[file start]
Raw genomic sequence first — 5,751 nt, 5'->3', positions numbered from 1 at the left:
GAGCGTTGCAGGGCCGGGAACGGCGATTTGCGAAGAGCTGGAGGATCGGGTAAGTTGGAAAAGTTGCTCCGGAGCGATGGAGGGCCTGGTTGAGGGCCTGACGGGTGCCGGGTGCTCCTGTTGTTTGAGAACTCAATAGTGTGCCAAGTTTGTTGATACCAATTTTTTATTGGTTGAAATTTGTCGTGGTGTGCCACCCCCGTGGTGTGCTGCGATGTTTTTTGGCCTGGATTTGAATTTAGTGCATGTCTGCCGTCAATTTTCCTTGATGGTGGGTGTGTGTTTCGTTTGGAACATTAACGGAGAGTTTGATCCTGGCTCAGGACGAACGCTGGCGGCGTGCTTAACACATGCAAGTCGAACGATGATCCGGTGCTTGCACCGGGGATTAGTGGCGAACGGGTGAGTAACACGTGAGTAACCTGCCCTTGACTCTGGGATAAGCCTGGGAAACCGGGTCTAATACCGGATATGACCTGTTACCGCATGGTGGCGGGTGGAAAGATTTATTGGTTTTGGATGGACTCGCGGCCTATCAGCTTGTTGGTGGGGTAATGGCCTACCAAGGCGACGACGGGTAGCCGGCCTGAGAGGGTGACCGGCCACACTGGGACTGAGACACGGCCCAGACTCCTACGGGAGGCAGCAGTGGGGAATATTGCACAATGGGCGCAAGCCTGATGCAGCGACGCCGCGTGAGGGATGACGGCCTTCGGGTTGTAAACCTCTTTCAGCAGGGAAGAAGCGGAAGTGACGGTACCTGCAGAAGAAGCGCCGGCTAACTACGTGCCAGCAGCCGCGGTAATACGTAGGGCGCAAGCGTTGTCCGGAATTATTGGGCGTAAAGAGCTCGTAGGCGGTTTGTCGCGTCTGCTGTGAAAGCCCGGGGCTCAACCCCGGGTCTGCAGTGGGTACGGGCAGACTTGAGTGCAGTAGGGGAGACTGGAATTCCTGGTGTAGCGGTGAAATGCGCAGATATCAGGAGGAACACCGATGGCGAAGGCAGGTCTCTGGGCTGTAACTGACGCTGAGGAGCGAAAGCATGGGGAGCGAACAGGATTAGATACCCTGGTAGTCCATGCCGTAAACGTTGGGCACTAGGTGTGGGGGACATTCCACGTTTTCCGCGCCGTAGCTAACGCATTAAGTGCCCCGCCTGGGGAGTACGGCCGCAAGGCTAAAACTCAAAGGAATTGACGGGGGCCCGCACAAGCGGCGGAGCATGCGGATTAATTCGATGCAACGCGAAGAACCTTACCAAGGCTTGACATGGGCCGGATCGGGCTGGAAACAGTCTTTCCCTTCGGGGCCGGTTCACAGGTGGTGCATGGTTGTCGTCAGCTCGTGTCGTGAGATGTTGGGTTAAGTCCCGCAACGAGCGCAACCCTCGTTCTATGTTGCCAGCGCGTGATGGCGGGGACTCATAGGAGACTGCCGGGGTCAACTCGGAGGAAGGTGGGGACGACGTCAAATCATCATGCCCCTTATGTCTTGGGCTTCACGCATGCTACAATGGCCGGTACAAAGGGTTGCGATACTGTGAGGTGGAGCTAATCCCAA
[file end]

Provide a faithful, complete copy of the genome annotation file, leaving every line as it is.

Raw genomic sequence first — 5,751 nt, 5'->3', positions numbered from 1 at the left:
GAGCGTTGCAGGGCCGGGAACGGCGATTTGCGAAGAGCTGGAGGATCGGGTAAGTTGGAAAAGTTGCTCCGGAGCGATGGAGGGCCTGGTTGAGGGCCTGACGGGTGCCGGGTGCTCCTGTTGTTTGAGAACTCAATAGTGTGCCAAGTTTGTTGATACCAATTTTTTATTGGTTGAAATTTGTCGTGGTGTGCCACCCCCGTGGTGTGCTGCGATGTTTTTTGGCCTGGATTTGAATTTAGTGCATGTCTGCCGTCAATTTTCCTTGATGGTGGGTGTGTGTTTCGTTTGGAACATTAACGGAGAGTTTGATCCTGGCTCAGGACGAACGCTGGCGGCGTGCTTAACACATGCAAGTCGAACGATGATCCGGTGCTTGCACCGGGGATTAGTGGCGAACGGGTGAGTAACACGTGAGTAACCTGCCCTTGACTCTGGGATAAGCCTGGGAAACCGGGTCTAATACCGGATATGACCTGTTACCGCATGGTGGCGGGTGGAAAGATTTATTGGTTTTGGATGGACTCGCGGCCTATCAGCTTGTTGGTGGGGTAATGGCCTACCAAGGCGACGACGGGTAGCCGGCCTGAGAGGGTGACCGGCCACACTGGGACTGAGACACGGCCCAGACTCCTACGGGAGGCAGCAGTGGGGAATATTGCACAATGGGCGCAAGCCTGATGCAGCGACGCCGCGTGAGGGATGACGGCCTTCGGGTTGTAAACCTCTTTCAGCAGGGAAGAAGCGGAAGTGACGGTACCTGCAGAAGAAGCGCCGGCTAACTACGTGCCAGCAGCCGCGGTAATACGTAGGGCGCAAGCGTTGTCCGGAATTATTGGGCGTAAAGAGCTCGTAGGCGGTTTGTCGCGTCTGCTGTGAAAGCCCGGGGCTCAACCCCGGGTCTGCAGTGGGTACGGGCAGACTTGAGTGCAGTAGGGGAGACTGGAATTCCTGGTGTAGCGGTGAAATGCGCAGATATCAGGAGGAACACCGATGGCGAAGGCAGGTCTCTGGGCTGTAACTGACGCTGAGGAGCGAAAGCATGGGGAGCGAACAGGATTAGATACCCTGGTAGTCCATGCCGTAAACGTTGGGCACTAGGTGTGGGGGACATTCCACGTTTTCCGCGCCGTAGCTAACGCATTAAGTGCCCCGCCTGGGGAGTACGGCCGCAAGGCTAAAACTCAAAGGAATTGACGGGGGCCCGCACAAGCGGCGGAGCATGCGGATTAATTCGATGCAACGCGAAGAACCTTACCAAGGCTTGACATGGGCCGGATCGGGCTGGAAACAGTCTTTCCCTTCGGGGCCGGTTCACAGGTGGTGCATGGTTGTCGTCAGCTCGTGTCGTGAGATGTTGGGTTAAGTCCCGCAACGAGCGCAACCCTCGTTCTATGTTGCCAGCGCGTGATGGCGGGGACTCATAGGAGACTGCCGGGGTCAACTCGGAGGAAGGTGGGGACGACGTCAAATCATCATGCCCCTTATGTCTTGGGCTTCACGCATGCTACAATGGCCGGTACAAAGGGTTGCGATACTGTGAGGTGGAGCTAATCCCAA